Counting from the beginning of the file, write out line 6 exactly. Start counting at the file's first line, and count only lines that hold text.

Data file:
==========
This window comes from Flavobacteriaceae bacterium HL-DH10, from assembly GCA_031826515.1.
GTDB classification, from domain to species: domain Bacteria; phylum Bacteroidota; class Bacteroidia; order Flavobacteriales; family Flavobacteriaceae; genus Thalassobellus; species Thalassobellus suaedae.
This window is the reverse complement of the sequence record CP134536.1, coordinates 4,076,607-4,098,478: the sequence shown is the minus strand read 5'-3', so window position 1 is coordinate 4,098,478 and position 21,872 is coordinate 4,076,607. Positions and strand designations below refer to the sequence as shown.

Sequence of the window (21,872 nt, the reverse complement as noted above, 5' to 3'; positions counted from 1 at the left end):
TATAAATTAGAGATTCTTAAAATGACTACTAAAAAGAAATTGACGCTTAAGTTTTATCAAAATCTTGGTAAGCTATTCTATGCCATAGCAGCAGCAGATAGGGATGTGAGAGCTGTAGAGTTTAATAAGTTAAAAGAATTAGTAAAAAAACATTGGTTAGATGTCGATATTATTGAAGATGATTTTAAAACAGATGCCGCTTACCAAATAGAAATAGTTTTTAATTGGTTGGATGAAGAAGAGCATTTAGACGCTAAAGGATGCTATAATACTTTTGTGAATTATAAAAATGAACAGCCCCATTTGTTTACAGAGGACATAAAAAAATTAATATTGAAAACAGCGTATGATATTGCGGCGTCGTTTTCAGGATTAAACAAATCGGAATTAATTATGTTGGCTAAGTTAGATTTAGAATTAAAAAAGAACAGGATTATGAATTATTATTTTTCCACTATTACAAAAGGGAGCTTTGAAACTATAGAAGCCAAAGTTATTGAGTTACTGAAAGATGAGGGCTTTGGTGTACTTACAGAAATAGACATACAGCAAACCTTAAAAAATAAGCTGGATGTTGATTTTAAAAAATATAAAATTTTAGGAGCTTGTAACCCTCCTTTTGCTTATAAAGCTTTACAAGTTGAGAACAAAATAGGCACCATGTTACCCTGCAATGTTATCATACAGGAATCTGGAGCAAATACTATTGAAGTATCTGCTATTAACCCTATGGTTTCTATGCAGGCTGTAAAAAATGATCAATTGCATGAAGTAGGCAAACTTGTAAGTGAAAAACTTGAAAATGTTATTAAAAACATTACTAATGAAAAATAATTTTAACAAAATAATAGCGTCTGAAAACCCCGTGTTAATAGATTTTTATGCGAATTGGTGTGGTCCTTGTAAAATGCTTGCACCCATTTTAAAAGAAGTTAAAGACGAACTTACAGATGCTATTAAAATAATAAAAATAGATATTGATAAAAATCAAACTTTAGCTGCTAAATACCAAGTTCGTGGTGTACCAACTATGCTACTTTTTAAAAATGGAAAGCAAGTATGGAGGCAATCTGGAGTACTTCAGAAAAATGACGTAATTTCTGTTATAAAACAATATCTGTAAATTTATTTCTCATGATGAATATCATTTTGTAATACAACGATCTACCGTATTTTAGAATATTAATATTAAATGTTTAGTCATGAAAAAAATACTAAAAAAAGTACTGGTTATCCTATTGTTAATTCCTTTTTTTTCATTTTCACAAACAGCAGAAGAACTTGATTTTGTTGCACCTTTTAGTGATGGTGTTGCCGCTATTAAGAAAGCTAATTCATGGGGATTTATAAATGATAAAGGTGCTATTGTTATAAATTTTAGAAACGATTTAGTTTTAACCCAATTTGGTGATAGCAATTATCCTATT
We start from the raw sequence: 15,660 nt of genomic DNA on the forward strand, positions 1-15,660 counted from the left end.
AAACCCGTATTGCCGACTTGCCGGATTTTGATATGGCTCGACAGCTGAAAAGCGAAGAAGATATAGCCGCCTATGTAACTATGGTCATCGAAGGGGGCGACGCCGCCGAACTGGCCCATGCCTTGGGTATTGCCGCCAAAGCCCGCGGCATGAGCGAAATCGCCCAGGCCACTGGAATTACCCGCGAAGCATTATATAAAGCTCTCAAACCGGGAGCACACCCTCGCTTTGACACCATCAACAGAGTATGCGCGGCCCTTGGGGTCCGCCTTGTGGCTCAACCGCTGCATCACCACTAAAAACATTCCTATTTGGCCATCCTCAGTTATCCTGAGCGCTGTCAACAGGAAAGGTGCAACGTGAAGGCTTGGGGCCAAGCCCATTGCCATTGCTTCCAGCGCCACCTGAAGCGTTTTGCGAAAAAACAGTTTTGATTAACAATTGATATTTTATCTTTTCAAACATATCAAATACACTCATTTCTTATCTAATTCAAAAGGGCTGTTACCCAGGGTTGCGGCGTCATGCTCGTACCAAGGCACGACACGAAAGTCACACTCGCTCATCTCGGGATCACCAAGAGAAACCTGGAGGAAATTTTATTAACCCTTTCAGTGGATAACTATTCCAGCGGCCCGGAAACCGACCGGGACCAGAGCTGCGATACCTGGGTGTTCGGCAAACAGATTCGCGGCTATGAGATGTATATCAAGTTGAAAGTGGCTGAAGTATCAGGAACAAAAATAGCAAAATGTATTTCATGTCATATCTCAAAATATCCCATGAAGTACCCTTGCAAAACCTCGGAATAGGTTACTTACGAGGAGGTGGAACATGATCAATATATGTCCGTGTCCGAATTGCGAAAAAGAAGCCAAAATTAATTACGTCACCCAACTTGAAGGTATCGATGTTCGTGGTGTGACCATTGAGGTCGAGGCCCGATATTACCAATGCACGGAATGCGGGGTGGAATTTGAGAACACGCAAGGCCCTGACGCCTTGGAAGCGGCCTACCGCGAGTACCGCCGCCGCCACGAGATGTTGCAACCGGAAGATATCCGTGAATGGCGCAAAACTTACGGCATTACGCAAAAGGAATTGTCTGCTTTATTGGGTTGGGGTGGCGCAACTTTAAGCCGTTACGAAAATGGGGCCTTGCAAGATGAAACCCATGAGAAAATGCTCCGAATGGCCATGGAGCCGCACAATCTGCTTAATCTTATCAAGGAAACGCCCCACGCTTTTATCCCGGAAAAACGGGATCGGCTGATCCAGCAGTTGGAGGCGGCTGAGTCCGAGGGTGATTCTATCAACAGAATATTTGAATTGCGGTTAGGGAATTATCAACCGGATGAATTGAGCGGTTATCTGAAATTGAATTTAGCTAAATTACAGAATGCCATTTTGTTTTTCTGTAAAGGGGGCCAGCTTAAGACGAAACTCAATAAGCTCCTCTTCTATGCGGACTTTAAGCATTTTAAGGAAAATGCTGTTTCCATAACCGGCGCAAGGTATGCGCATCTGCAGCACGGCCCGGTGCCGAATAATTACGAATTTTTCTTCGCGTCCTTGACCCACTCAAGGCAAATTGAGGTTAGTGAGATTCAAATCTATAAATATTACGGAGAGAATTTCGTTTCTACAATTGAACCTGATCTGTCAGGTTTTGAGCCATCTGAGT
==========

We start from the raw sequence: 15,660 nt of genomic DNA on the forward strand, positions 1-15,660 counted from the left end.